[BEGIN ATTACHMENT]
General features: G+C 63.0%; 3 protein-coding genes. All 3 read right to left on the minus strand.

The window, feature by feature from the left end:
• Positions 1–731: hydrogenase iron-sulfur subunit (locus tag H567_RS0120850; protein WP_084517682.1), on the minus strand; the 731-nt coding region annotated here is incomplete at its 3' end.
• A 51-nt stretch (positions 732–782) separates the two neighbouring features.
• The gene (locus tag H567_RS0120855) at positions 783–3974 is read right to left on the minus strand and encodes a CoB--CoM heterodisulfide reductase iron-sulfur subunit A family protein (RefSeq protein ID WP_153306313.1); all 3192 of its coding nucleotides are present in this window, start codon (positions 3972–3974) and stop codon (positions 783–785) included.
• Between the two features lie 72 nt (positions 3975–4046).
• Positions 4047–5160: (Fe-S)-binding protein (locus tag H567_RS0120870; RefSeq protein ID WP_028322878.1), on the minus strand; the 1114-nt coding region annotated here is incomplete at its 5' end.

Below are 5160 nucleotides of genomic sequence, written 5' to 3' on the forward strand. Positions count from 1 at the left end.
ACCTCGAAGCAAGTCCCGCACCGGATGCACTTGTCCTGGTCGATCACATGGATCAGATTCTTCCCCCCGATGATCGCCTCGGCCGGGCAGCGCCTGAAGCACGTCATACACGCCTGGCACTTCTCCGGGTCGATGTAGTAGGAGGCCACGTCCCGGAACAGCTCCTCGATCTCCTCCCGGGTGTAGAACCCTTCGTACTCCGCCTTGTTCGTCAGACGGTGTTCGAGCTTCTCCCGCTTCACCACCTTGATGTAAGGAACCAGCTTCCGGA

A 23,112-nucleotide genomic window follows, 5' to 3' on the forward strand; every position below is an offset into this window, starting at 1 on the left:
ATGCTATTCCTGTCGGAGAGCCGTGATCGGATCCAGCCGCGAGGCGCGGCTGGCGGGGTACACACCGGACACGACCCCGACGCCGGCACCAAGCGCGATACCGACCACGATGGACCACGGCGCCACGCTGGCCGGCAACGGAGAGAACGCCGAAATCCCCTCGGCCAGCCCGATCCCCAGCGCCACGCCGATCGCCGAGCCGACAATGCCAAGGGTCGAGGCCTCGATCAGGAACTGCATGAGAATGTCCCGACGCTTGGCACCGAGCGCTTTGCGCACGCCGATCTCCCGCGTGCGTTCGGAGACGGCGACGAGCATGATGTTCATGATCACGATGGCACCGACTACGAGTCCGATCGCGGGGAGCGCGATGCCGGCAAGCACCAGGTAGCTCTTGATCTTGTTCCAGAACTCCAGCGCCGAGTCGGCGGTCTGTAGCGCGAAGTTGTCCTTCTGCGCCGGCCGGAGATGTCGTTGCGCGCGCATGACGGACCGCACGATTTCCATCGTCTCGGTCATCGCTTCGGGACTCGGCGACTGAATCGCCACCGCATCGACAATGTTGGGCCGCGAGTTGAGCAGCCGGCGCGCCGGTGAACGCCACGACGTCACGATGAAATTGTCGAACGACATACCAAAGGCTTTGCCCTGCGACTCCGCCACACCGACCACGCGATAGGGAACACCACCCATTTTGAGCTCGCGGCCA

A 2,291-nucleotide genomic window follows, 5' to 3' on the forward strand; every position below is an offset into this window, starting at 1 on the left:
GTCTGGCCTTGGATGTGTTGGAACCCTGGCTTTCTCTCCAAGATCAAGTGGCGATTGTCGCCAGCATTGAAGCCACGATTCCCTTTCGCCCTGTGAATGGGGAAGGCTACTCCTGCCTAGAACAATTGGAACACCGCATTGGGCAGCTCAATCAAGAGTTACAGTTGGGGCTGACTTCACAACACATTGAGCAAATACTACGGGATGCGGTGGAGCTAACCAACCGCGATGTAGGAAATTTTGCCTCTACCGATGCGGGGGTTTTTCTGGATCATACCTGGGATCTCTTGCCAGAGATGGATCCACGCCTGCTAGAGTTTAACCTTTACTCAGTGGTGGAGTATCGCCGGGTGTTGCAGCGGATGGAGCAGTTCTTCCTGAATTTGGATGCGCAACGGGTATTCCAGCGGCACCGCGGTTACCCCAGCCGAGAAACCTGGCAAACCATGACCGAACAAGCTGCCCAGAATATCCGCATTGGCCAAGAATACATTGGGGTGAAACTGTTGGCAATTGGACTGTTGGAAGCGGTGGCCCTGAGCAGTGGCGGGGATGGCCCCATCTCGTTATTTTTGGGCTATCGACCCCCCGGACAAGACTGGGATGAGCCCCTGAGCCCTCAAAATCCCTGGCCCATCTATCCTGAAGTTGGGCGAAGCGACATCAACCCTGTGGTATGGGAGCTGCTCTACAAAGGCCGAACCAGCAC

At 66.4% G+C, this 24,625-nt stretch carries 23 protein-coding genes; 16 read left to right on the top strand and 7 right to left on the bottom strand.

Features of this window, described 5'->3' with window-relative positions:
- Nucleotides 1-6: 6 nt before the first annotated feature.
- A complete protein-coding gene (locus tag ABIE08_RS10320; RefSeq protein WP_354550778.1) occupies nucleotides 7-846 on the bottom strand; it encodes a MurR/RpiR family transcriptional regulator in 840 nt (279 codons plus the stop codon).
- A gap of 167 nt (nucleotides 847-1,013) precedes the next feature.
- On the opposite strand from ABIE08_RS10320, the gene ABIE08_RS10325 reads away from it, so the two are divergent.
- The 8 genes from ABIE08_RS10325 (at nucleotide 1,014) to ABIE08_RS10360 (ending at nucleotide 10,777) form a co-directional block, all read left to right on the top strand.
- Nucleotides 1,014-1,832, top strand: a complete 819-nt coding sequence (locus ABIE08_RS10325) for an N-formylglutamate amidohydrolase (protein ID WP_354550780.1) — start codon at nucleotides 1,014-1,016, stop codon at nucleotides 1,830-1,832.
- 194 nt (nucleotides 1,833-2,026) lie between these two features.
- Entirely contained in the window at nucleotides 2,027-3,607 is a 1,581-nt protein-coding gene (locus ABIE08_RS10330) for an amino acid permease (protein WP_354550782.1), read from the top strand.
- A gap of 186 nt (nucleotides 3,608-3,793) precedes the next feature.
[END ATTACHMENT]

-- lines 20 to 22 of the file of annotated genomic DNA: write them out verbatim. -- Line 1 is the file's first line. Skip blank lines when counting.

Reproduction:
- The 8 genes from ABIE08_RS10325 (at nucleotide 1,014) to ABIE08_RS10360 (ending at nucleotide 10,777) form a co-directional block, all read left to right on the top strand.
- Nucleotides 1,014-1,832, top strand: a complete 819-nt coding sequence (locus ABIE08_RS10325) for an N-formylglutamate amidohydrolase (protein ID WP_354550780.1) — start codon at nucleotides 1,014-1,016, stop codon at nucleotides 1,830-1,832.
- 194 nt (nucleotides 1,833-2,026) lie between these two features.